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02 June 2010

Mythology as History

While reading Edith Hamilton's book "Mythology", I stumbled across a brilliant little blurb that said (in effect), mythology was science as well as entertainment.

Mythology as science. Interesting concept, but if you think about it, it makes sense. Before scientific research and development, before the splitting of the atom, before Newton got bonked in the head with an apple, people wanted answers to some of life's greatest mysteries.

Where does the sun go at night? Where does the wind come from? What is an echo, a reflection, a thunder clap?

And so they created. They told stories about Apollo and his chariot that towed the sun across the sky, of the chambers of the winds that were opened to let out the bitter North Wind, of Zeus and his hurling of lightening bolts to dole out judgment upon mankind (or just to show off).

The ancients told stories to explain the deeper truths of life. That resonates with me. We as writers do the same. We are post-Enlightenment beings. We have Stephen Hawking, Brian Greene, the Internet :), Starbucks. Our fingertips can put us in touch with more information, more "truth", than the ancient Greeks could have ever amassed in their lifetime.

And yet...we still create stories.

We craft tales of adventure, romance, horror and mystery. We attempt to explain human nature through strings of prose and poetry. Why?

Because we respond, at our most primal level, to the imagination.

I write myth based fantasy. I grew up entranced by the stories of the Greeks, Celts and Native Americans. I still consider dragons when I see mist rising from mountains or hear the grumble of waves against a rocky shore. The world's histories can be told through its cultural mythologies. If you're willing to put aside your contemporary brain and see through the eyes of imagining.

It's easy. Just like finding dinosaurs in clouds.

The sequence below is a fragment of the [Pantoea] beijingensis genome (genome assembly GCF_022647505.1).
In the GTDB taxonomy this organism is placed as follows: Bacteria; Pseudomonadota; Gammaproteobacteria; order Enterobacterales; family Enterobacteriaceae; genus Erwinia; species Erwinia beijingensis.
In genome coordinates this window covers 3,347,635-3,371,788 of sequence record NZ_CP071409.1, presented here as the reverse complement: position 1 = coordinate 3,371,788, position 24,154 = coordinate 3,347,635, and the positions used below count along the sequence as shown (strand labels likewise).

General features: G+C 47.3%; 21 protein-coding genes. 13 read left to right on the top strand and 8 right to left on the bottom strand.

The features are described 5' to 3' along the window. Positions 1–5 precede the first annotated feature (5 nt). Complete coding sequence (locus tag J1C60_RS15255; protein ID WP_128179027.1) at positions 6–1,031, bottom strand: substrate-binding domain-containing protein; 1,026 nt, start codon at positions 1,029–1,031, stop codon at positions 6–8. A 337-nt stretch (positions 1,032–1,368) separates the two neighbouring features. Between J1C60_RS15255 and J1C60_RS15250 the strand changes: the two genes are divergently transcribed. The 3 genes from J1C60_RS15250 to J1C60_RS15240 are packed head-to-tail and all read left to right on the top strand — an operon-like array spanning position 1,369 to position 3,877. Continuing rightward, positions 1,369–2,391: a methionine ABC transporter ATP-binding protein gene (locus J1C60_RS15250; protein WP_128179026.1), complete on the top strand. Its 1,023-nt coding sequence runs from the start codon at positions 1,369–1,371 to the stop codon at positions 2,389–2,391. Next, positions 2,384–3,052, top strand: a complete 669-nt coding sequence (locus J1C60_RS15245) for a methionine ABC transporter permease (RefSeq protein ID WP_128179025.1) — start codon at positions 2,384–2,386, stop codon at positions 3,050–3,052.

Cheers,
Jen

11 comments:

Mary Aalgaard said...

Clouds, yes, imaginations are formed there. I once saw a whale. It took up most of the sky.

Jen Chandler said...

Mary, I've always seen dragons! I'd love to see a heavenly whale :)

Brian Miller said...

oh, dragons are cool! the imagination is something that is not cultivated as it should be in the young once they hit school age...

Jen Chandler said...

Brian, I totally agree. I think Imagination 101 should be a required class and that it should progress from there. Even math and science need creativity!

Kittie Howard said...

If I lost my imagination, you'd have to imagine me a pool of protoplasm. And I broke into a huge smile when I saw your proverb on the side -- had never heard this one and instantly fell in love with it...yes, yes, perfect for soooo much! Lovely post, Jen, thank you.

Kristen Torres-Toro said...

Hmm...

I want to surf a on a whale one day. Can I?

L'Aussie said...

Imagination - isn't that what it's all about...living and dreaming and writing...:)

Jen Chandler said...

Kittie, I would be in the same predicament. Losing my imagination would be death!

Kristen, I think that's totally possible :)

L'Aussie, thanks for stopping by! Yes, life is made through what we imagine. I believe if you can dream it, you can find a way to make it a reality.

Erin Kuhns said...

My son saw a giant ribcage in the clouds yesterday. I was both impressed and frightened. LOL

Jen Chandler said...

Erin, my neice, when asked to draw a person, asked the teacher, "oh, you mean with a skull and a spinal chord?" She's only four. I was most impressed and a bit concerned (but only for the teacher).

deb said...

I don't imagine the way you do, dragons and such,
but I think creating vital to our spirits, our souls, our calling.

I try to remember to foster it in my children.

great post.